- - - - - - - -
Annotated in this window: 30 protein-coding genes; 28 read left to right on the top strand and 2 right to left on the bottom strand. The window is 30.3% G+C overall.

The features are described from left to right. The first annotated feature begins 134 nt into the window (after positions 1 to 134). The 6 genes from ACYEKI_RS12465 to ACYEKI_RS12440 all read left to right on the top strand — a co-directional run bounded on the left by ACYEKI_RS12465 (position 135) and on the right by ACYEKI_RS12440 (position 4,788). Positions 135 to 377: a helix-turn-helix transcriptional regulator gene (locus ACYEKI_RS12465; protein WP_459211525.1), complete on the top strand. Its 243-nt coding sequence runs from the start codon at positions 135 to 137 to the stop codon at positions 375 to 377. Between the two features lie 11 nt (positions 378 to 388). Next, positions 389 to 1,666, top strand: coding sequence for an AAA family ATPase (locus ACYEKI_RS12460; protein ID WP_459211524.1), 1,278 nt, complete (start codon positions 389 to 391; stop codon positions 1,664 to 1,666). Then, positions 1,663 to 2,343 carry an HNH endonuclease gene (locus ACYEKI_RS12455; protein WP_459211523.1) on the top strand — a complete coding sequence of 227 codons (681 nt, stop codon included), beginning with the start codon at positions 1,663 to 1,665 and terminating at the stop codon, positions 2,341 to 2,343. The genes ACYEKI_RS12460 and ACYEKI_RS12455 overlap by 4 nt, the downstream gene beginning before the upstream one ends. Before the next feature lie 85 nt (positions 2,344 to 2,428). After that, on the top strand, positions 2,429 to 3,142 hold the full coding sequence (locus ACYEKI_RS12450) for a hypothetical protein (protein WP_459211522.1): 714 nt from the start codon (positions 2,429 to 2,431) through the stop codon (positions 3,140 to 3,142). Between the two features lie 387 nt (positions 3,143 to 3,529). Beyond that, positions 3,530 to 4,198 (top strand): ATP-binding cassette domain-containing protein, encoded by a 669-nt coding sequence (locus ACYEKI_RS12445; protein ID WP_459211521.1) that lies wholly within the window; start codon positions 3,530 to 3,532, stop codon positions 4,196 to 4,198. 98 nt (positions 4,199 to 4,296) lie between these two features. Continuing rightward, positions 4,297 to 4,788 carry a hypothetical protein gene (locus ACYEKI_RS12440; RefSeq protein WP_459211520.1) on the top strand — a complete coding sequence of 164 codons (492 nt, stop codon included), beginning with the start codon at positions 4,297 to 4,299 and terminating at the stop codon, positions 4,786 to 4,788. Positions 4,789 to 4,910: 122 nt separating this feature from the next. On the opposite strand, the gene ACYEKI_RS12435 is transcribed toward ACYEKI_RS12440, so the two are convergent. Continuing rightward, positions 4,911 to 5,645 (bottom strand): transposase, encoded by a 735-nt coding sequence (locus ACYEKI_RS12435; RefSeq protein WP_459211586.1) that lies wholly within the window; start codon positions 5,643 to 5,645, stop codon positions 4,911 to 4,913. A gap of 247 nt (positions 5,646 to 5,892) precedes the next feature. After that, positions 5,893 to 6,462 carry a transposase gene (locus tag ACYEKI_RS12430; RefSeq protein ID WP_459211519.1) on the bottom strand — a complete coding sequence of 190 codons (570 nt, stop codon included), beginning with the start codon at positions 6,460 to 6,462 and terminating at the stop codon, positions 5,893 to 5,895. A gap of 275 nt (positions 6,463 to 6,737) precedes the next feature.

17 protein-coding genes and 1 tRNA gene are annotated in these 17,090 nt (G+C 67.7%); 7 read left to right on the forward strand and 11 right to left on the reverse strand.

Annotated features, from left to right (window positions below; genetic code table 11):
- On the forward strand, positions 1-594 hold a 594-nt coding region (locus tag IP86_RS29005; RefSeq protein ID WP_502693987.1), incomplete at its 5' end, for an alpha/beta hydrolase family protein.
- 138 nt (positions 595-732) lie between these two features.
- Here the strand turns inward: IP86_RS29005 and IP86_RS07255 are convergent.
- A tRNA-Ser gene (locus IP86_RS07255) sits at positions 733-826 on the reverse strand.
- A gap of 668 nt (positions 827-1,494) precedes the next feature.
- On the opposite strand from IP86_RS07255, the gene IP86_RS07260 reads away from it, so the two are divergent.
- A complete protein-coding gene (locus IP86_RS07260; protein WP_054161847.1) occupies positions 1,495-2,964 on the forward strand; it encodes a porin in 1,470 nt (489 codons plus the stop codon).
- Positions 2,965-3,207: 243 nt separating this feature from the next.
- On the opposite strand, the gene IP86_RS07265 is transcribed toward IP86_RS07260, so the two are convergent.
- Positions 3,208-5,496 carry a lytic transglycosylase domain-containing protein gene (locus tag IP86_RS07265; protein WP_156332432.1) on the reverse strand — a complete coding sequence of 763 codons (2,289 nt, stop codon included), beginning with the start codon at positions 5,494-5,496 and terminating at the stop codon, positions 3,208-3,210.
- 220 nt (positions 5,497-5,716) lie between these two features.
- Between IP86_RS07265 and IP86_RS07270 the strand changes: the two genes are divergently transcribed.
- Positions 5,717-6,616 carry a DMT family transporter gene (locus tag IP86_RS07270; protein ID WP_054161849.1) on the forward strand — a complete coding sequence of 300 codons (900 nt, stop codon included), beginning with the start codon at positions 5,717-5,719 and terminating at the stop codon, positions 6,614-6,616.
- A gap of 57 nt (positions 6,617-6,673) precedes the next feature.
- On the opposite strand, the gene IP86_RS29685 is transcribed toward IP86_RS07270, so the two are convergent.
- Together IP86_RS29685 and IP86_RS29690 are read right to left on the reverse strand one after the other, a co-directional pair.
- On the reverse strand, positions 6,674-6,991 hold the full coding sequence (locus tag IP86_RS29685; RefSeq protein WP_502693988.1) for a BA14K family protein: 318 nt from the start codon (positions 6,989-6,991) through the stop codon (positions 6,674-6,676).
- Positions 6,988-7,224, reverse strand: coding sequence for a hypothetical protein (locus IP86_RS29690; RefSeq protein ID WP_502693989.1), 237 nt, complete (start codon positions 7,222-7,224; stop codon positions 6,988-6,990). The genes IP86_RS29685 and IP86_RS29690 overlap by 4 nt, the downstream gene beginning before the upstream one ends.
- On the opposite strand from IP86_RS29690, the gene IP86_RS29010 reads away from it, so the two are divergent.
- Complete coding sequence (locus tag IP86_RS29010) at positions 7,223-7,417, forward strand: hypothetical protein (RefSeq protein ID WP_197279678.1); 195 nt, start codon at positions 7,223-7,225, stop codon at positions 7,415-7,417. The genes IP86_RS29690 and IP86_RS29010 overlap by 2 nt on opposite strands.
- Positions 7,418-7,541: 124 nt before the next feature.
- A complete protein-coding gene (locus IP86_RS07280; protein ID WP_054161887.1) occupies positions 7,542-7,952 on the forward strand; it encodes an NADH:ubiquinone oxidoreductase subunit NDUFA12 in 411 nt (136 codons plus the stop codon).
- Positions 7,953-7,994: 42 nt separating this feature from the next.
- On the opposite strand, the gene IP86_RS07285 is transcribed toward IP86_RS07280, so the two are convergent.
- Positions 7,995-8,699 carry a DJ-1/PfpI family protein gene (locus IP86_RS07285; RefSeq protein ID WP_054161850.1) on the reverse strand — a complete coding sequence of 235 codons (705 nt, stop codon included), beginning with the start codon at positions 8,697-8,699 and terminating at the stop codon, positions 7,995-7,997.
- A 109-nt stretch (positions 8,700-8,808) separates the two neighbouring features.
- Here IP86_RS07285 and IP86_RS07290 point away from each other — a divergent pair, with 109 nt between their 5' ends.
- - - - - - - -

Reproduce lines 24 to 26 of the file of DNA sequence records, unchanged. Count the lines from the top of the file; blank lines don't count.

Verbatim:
- Complete coding sequence (locus tag IP86_RS29010) at positions 7,223-7,417, forward strand: hypothetical protein (RefSeq protein ID WP_197279678.1); 195 nt, start codon at positions 7,223-7,225, stop codon at positions 7,415-7,417. The genes IP86_RS29690 and IP86_RS29010 overlap by 2 nt on opposite strands.
- Positions 7,418-7,541: 124 nt before the next feature.
- A complete protein-coding gene (locus IP86_RS07280; protein ID WP_054161887.1) occupies positions 7,542-7,952 on the forward strand; it encodes an NADH:ubiquinone oxidoreductase subunit NDUFA12 in 411 nt (136 codons plus the stop codon).